Will Christmas come on time for EU energy future?

Foto: Wikimedia Commons

Publish date: December 22, 2008

Written by: Eivind Hoff

With the adoption of the EU energy and climate package last week, CO2 capture and storage (CCS) projects were finally backed by an equivalent of €6bn to €9bn earmarked to demonstrate the technology in action. Chances are that an additional €1.5bn may be made available to such projects through the EU budget.

The European Union (EU) has a seven-year budget that sets an overall cap on total expenditures over the period, with ‘sub-caps’ for the main budget chapters. Because food prices have been higher than expected in 2008, the payment of EU agricultural subsidies has been much lower than budgeted. “Underspent,” this money would normally return to the member states’ budgets, but European Commission president José Manuel Barroso has recently proposed that in 2008 and 2009, a total of €5bn would be reallocated from agriculture to energy projects in the following proportion:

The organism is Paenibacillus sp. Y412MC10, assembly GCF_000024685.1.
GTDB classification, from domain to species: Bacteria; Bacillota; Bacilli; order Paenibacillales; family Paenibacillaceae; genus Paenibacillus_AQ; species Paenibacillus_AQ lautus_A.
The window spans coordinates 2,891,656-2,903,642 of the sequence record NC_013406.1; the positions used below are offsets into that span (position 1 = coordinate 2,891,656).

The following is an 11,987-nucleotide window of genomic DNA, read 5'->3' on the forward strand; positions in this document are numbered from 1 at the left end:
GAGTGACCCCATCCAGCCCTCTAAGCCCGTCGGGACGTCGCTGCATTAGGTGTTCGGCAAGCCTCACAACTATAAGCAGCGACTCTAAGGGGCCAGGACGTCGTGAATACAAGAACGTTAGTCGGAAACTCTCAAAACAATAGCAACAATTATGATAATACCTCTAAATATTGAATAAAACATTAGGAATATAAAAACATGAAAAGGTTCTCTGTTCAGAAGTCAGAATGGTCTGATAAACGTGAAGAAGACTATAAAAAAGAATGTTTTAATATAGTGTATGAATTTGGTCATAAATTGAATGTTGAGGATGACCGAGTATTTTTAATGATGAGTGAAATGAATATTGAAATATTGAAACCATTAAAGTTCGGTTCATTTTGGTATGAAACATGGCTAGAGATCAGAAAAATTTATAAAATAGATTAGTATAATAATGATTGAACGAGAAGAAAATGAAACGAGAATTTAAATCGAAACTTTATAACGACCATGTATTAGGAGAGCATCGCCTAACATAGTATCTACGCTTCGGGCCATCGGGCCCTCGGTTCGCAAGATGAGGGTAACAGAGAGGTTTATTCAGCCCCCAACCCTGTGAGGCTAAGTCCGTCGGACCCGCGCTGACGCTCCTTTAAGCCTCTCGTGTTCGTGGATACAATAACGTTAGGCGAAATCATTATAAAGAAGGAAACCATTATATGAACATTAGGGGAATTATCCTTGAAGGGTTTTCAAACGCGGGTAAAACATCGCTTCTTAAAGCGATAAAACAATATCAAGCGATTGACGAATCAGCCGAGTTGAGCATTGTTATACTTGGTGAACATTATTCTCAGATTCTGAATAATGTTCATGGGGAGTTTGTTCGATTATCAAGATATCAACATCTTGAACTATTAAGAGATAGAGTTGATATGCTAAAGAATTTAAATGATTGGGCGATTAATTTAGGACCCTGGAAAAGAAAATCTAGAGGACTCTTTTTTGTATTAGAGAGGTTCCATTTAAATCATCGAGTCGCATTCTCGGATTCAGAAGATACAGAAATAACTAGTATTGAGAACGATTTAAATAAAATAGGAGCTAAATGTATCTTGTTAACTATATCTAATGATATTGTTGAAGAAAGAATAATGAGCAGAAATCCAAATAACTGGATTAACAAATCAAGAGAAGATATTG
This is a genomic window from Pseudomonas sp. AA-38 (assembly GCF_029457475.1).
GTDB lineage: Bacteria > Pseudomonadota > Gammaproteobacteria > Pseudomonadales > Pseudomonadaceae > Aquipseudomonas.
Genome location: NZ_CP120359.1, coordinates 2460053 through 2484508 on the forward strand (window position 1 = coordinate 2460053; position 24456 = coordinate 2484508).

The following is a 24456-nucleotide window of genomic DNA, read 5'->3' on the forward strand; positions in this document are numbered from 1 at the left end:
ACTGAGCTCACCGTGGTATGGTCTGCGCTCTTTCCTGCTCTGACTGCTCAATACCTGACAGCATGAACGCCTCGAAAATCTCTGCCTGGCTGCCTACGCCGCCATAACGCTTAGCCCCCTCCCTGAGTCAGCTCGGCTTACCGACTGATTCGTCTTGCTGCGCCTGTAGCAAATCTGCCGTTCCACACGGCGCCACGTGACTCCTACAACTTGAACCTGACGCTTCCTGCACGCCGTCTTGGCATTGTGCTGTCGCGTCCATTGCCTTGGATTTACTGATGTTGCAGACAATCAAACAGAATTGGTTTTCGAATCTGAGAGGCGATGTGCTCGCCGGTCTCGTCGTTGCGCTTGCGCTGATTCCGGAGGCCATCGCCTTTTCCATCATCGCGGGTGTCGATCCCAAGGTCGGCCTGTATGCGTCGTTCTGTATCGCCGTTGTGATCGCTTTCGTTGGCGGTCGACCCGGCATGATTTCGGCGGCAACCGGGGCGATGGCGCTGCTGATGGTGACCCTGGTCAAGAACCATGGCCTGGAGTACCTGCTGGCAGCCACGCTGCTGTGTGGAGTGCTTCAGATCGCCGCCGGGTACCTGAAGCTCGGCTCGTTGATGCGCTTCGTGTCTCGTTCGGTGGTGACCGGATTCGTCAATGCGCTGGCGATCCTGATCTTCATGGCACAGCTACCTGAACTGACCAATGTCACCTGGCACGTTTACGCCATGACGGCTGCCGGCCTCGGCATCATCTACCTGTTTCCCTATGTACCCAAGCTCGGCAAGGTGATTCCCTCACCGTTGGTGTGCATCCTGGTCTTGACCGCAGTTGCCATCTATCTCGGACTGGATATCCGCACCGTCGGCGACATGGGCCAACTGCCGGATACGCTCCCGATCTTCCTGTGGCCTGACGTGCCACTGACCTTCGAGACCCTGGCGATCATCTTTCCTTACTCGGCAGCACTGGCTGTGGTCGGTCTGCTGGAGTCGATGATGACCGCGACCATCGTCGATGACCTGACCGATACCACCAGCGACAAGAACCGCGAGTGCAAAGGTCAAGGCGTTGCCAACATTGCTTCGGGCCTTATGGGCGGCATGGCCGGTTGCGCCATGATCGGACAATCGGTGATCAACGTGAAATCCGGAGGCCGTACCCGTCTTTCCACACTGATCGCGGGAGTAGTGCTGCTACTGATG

• 2.5bn on energy interconnectors between countries
  • €1.5bn on carbon capture and storage (CCS) projects
  • €1bn on high-speed broadband access in remote and rural areas

The proposals have been framed as part of the effort to boost public spending in the EU to revive the economy, but member states that are net contributors to the EU budget first want a greater reassurance about the specifics of these projects in order to guarantee an added value of the money being spent by the EU instead of returning to national treasuries. For 2008 “underspending” to be reallocated, a deal must be reached by the end of the year.

The proposals testify to the increasing momentum for a general redirection of EU funds to projects of truly common European interests with future benefits, instead of backward-looking subsidies for big farms. For more details about this system, see the main European affairs newsweekly, the European Voice.